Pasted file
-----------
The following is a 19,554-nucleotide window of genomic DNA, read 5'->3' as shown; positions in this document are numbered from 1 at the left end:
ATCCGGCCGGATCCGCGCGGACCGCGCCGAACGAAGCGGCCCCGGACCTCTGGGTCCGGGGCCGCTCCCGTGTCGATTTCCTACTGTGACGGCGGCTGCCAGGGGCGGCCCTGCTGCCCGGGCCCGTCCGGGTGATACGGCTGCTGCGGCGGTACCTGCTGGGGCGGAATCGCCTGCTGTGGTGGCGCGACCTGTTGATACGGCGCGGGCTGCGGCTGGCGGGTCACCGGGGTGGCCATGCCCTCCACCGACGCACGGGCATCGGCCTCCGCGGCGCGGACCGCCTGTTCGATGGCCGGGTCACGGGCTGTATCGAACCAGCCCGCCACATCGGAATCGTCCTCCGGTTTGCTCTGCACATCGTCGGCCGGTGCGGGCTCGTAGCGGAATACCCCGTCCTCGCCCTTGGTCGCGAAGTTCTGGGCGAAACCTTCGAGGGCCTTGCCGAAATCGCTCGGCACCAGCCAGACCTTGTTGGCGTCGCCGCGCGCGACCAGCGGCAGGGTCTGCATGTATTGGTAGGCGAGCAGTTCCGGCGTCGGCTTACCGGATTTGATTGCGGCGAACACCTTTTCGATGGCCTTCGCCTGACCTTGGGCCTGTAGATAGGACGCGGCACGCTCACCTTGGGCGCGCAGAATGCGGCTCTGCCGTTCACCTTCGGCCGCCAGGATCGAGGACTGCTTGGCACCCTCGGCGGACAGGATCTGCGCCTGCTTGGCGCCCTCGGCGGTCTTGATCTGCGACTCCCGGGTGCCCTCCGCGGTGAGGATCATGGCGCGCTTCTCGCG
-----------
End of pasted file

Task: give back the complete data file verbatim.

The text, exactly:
The following is a 19,554-nucleotide window of genomic DNA, read 5'->3' as shown; positions in this document are numbered from 1 at the left end:
ATCCGGCCGGATCCGCGCGGACCGCGCCGAACGAAGCGGCCCCGGACCTCTGGGTCCGGGGCCGCTCCCGTGTCGATTTCCTACTGTGACGGCGGCTGCCAGGGGCGGCCCTGCTGCCCGGGCCCGTCCGGGTGATACGGCTGCTGCGGCGGTACCTGCTGGGGCGGAATCGCCTGCTGTGGTGGCGCGACCTGTTGATACGGCGCGGGCTGCGGCTGGCGGGTCACCGGGGTGGCCATGCCCTCCACCGACGCACGGGCATCGGCCTCCGCGGCGCGGACCGCCTGTTCGATGGCCGGGTCACGGGCTGTATCGAACCAGCCCGCCACATCGGAATCGTCCTCCGGTTTGCTCTGCACATCGTCGGCCGGTGCGGGCTCGTAGCGGAATACCCCGTCCTCGCCCTTGGTCGCGAAGTTCTGGGCGAAACCTTCGAGGGCCTTGCCGAAATCGCTCGGCACCAGCCAGACCTTGTTGGCGTCGCCGCGCGCGACCAGCGGCAGGGTCTGCATGTATTGGTAGGCGAGCAGTTCCGGCGTCGGCTTACCGGATTTGATTGCGGCGAACACCTTTTCGATGGCCTTCGCCTGACCTTGGGCCTGTAGATAGGACGCGGCACGCTCACCTTGGGCGCGCAGAATGCGGCTCTGCCGTTCACCTTCGGCCGCCAGGATCGAGGACTGCTTGGCACCCTCGGCGGACAGGATCTGCGCCTGCTTGGCGCCCTCGGCGGTCTTGATCTGCGACTCCCGGGTGCCCTCCGCGGTGAGGATCATGGCGCGCTTCTCGCG